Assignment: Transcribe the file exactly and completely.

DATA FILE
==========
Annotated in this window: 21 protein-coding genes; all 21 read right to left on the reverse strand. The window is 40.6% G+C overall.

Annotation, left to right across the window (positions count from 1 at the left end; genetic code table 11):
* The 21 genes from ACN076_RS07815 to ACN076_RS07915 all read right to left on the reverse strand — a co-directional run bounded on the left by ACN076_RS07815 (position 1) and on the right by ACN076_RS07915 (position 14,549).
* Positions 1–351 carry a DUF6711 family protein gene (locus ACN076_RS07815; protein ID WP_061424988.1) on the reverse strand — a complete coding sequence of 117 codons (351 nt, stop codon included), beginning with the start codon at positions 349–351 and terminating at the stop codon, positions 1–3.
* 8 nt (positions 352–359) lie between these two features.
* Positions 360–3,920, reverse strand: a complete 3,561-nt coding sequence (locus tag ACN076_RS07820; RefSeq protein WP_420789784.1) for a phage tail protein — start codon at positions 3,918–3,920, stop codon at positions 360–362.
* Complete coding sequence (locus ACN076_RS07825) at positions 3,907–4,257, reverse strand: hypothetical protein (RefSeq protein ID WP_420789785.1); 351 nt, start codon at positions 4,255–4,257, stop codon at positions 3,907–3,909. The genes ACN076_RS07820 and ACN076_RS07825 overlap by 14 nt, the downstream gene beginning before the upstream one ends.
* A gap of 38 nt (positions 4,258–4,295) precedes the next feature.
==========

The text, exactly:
Annotated in this window: 21 protein-coding genes; all 21 read right to left on the reverse strand. The window is 40.6% G+C overall.

Annotation, left to right across the window (positions count from 1 at the left end; genetic code table 11):
* The 21 genes from ACN076_RS07815 to ACN076_RS07915 all read right to left on the reverse strand — a co-directional run bounded on the left by ACN076_RS07815 (position 1) and on the right by ACN076_RS07915 (position 14,549).
* Positions 1–351 carry a DUF6711 family protein gene (locus ACN076_RS07815; protein ID WP_061424988.1) on the reverse strand — a complete coding sequence of 117 codons (351 nt, stop codon included), beginning with the start codon at positions 349–351 and terminating at the stop codon, positions 1–3.
* 8 nt (positions 352–359) lie between these two features.
* Positions 360–3,920, reverse strand: a complete 3,561-nt coding sequence (locus tag ACN076_RS07820; RefSeq protein WP_420789784.1) for a phage tail protein — start codon at positions 3,918–3,920, stop codon at positions 360–362.
* Complete coding sequence (locus ACN076_RS07825) at positions 3,907–4,257, reverse strand: hypothetical protein (RefSeq protein ID WP_420789785.1); 351 nt, start codon at positions 4,255–4,257, stop codon at positions 3,907–3,909. The genes ACN076_RS07820 and ACN076_RS07825 overlap by 14 nt, the downstream gene beginning before the upstream one ends.
* A gap of 38 nt (positions 4,258–4,295) precedes the next feature.